This is a very interesting question, because I actually believe that there are far more similarities between these two characters than we would at first suspect. Clearly, overtly at least, they are very different. Don Pedro is a legitimate son, and Don John his bastard half-brother, which of course means that he will never possess the same power and prestige as Don Pedro. In addition, we know that Don John has just tried to mount a rebellion against his brother, which has been repressed. Don Pedro is seen as representing law and order, whereas Don John himself admits when we first see him in Act I scene 3 that he is "a plain-dealing villain," setting the two characters in opposition with each other.
However, in spite of the way that we might easily conclude that one is "good" and the other "bad," let us focus on the way in which they are similar. One of the key themes of this play is that of deception, and we can see that both Don John and Don Pedro show themselves to be masters of deception, though of very different kinds. Don Pedro at the end of Act I scene 1 swiftly tells the lovestruck Claudio that he will assume the guise of Claudio and woo Hero for him, effectively deceiving Hero about his identity:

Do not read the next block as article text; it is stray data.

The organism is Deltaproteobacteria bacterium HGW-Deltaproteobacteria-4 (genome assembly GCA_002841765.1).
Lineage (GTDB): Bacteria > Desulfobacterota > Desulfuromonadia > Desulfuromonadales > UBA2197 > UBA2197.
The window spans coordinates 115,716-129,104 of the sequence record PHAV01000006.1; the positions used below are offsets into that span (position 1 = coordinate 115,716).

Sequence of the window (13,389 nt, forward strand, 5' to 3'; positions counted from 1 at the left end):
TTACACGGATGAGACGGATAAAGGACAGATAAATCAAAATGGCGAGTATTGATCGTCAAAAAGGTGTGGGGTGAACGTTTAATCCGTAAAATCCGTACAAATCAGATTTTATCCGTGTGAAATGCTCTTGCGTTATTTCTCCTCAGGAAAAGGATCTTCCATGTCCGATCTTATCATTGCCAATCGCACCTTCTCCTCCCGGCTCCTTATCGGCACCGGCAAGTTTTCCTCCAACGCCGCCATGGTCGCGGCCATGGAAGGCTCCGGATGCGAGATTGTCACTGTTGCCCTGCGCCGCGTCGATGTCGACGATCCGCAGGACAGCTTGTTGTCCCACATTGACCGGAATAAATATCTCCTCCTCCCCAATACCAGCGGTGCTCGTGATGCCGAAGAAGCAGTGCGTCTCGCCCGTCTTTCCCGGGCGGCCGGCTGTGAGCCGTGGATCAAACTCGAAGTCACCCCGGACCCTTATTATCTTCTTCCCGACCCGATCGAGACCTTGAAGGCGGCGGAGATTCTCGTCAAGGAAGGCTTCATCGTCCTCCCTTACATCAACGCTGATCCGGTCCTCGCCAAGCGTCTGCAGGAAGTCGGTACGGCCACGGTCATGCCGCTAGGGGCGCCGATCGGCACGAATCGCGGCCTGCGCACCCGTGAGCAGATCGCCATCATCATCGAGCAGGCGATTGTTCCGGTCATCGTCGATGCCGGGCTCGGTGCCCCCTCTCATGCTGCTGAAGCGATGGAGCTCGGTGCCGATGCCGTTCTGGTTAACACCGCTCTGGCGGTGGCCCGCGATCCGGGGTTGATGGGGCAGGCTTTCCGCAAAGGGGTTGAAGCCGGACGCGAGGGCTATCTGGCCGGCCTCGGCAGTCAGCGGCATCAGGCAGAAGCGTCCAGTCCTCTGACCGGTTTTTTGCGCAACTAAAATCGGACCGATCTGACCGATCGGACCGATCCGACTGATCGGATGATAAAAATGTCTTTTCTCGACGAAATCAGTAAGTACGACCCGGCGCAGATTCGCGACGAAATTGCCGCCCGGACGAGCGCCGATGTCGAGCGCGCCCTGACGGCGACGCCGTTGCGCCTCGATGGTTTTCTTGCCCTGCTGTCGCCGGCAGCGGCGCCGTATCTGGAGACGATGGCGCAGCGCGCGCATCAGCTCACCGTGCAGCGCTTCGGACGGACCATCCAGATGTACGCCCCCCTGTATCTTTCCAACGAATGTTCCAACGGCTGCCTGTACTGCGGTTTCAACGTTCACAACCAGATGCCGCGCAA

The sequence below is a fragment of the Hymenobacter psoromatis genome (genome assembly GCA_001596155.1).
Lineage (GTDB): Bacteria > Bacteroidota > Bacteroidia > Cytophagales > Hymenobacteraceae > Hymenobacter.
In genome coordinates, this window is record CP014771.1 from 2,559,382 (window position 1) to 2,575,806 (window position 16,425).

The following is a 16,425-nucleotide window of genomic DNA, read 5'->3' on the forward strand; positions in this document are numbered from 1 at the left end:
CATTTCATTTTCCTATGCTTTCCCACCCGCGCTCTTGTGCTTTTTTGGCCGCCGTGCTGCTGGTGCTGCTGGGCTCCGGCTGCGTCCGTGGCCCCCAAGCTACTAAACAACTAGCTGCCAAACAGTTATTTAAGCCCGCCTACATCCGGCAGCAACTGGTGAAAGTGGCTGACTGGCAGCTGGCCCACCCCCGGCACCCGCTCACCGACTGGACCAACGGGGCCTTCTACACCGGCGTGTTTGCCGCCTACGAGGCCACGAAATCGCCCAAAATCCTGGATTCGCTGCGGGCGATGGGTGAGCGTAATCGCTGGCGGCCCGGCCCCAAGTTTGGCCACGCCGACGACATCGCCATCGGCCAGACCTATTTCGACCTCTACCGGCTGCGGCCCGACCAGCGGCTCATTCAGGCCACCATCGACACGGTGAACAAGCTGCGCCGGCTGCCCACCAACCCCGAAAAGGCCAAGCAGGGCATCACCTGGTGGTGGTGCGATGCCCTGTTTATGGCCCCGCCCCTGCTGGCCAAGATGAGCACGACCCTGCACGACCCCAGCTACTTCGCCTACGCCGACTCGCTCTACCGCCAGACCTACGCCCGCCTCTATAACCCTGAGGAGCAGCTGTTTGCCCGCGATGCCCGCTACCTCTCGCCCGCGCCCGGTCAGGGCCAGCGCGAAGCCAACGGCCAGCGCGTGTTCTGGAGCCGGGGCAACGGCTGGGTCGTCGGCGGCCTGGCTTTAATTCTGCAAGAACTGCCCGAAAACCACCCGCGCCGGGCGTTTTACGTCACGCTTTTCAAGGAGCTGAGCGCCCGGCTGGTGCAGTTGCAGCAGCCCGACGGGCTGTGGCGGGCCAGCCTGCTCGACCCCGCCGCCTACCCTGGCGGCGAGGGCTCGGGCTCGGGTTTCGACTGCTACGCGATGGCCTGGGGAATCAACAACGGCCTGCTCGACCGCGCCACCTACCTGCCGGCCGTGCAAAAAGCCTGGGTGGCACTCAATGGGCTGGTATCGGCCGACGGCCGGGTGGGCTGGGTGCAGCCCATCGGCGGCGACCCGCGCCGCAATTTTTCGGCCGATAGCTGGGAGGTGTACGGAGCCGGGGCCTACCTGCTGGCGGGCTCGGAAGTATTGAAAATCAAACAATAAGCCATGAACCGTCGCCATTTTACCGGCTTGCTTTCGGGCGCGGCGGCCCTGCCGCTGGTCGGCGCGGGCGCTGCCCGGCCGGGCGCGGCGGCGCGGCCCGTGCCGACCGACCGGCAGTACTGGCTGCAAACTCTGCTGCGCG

I will assume thy part in some disguise,
And tell fair Hero I am Claudio.
And in her bosom I'll unclasp my heart
Amnd take her hearing prisoner with the force
And strong encounter of my amorous tale.
After succeeding in this act of deception, he is quick to suggest another in making Benedick and Beatrice fall in love with each other. In the same way, we see his brother shares his talent for deception, at first convincing Claudio that Don Pedro is wooing Hero for himself, and secondly tricking both Claudio and Don Pedro into believing that Hero is unfaithful. The play thus confronts us with a very complex question: is deception always bad? The similiarities between these two characters and their different motives for carrying out acts of deception make this question very difficult to answer.